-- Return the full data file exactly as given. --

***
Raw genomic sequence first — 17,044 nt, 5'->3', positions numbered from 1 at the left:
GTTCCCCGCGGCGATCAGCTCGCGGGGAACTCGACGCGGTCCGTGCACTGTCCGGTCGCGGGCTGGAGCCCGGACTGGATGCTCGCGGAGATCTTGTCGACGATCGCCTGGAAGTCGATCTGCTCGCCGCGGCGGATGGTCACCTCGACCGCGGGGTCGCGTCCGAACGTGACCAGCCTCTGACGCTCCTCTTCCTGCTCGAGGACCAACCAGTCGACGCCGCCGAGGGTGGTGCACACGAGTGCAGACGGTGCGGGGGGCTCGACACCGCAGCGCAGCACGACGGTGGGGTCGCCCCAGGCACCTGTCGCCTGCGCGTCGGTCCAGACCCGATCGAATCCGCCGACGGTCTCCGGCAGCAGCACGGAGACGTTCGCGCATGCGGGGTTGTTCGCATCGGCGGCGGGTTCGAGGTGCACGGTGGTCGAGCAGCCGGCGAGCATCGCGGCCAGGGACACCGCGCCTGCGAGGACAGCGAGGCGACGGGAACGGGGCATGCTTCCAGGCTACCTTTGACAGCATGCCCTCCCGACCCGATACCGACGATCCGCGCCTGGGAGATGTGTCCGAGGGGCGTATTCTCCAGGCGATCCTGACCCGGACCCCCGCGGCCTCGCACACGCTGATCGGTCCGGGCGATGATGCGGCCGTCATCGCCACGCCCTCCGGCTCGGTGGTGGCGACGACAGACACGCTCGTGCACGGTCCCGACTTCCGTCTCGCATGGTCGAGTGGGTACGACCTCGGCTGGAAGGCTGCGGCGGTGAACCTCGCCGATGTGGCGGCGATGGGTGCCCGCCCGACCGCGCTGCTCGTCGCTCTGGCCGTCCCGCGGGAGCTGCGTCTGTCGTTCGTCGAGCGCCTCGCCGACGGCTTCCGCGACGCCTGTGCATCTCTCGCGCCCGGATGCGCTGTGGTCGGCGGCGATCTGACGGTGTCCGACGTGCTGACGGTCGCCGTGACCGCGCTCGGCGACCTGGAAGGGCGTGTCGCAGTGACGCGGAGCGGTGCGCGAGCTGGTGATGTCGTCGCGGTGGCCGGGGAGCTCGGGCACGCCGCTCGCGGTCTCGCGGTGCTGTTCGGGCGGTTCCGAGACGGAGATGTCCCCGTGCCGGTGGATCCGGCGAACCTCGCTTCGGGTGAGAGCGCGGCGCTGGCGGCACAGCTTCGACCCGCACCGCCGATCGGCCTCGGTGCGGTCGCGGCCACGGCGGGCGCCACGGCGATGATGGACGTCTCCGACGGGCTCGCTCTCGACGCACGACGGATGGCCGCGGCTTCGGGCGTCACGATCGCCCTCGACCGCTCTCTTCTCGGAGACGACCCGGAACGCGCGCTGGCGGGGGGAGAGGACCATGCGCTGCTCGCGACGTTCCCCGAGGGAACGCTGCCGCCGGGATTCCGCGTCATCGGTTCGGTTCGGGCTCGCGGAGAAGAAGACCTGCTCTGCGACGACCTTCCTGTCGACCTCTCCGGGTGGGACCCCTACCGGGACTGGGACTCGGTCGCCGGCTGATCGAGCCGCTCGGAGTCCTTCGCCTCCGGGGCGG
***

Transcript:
Raw genomic sequence first — 17,044 nt, 5'->3', positions numbered from 1 at the left:
GTTCCCCGCGGCGATCAGCTCGCGGGGAACTCGACGCGGTCCGTGCACTGTCCGGTCGCGGGCTGGAGCCCGGACTGGATGCTCGCGGAGATCTTGTCGACGATCGCCTGGAAGTCGATCTGCTCGCCGCGGCGGATGGTCACCTCGACCGCGGGGTCGCGTCCGAACGTGACCAGCCTCTGACGCTCCTCTTCCTGCTCGAGGACCAACCAGTCGACGCCGCCGAGGGTGGTGCACACGAGTGCAGACGGTGCGGGGGGCTCGACACCGCAGCGCAGCACGACGGTGGGGTCGCCCCAGGCACCTGTCGCCTGCGCGTCGGTCCAGACCCGATCGAATCCGCCGACGGTCTCCGGCAGCAGCACGGAGACGTTCGCGCATGCGGGGTTGTTCGCATCGGCGGCGGGTTCGAGGTGCACGGTGGTCGAGCAGCCGGCGAGCATCGCGGCCAGGGACACCGCGCCTGCGAGGACAGCGAGGCGACGGGAACGGGGCATGCTTCCAGGCTACCTTTGACAGCATGCCCTCCCGACCCGATACCGACGATCCGCGCCTGGGAGATGTGTCCGAGGGGCGTATTCTCCAGGCGATCCTGACCCGGACCCCCGCGGCCTCGCACACGCTGATCGGTCCGGGCGATGATGCGGCCGTCATCGCCACGCCCTCCGGCTCGGTGGTGGCGACGACAGACACGCTCGTGCACGGTCCCGACTTCCGTCTCGCATGGTCGAGTGGGTACGACCTCGGCTGGAAGGCTGCGGCGGTGAACCTCGCCGATGTGGCGGCGATGGGTGCCCGCCCGACCGCGCTGCTCGTCGCTCTGGCCGTCCCGCGGGAGCTGCGTCTGTCGTTCGTCGAGCGCCTCGCCGACGGCTTCCGCGACGCCTGTGCATCTCTCGCGCCCGGATGCGCTGTGGTCGGCGGCGATCTGACGGTGTCCGACGTGCTGACGGTCGCCGTGACCGCGCTCGGCGACCTGGAAGGGCGTGTCGCAGTGACGCGGAGCGGTGCGCGAGCTGGTGATGTCGTCGCGGTGGCCGGGGAGCTCGGGCACGCCGCTCGCGGTCTCGCGGTGCTGTTCGGGCGGTTCCGAGACGGAGATGTCCCCGTGCCGGTGGATCCGGCGAACCTCGCTTCGGGTGAGAGCGCGGCGCTGGCGGCACAGCTTCGACCCGCACCGCCGATCGGCCTCGGTGCGGTCGCGGCCACGGCGGGCGCCACGGCGATGATGGACGTCTCCGACGGGCTCGCTCTCGACGCACGACGGATGGCCGCGGCTTCGGGCGTCACGATCGCCCTCGACCGCTCTCTTCTCGGAGACGACCCGGAACGCGCGCTGGCGGGGGGAGAGGACCATGCGCTGCTCGCGACGTTCCCCGAGGGAACGCTGCCGCCGGGATTCCGCGTCATCGGTTCGGTTCGGGCTCGCGGAGAAGAAGACCTGCTCTGCGACGACCTTCCTGTCGACCTCTCCGGGTGGGACCCCTACCGGGACTGGGACTCGGTCGCCGGCTGATCGAGCCGCTCGGAGTCCTTCGCCTCCGGGGCGG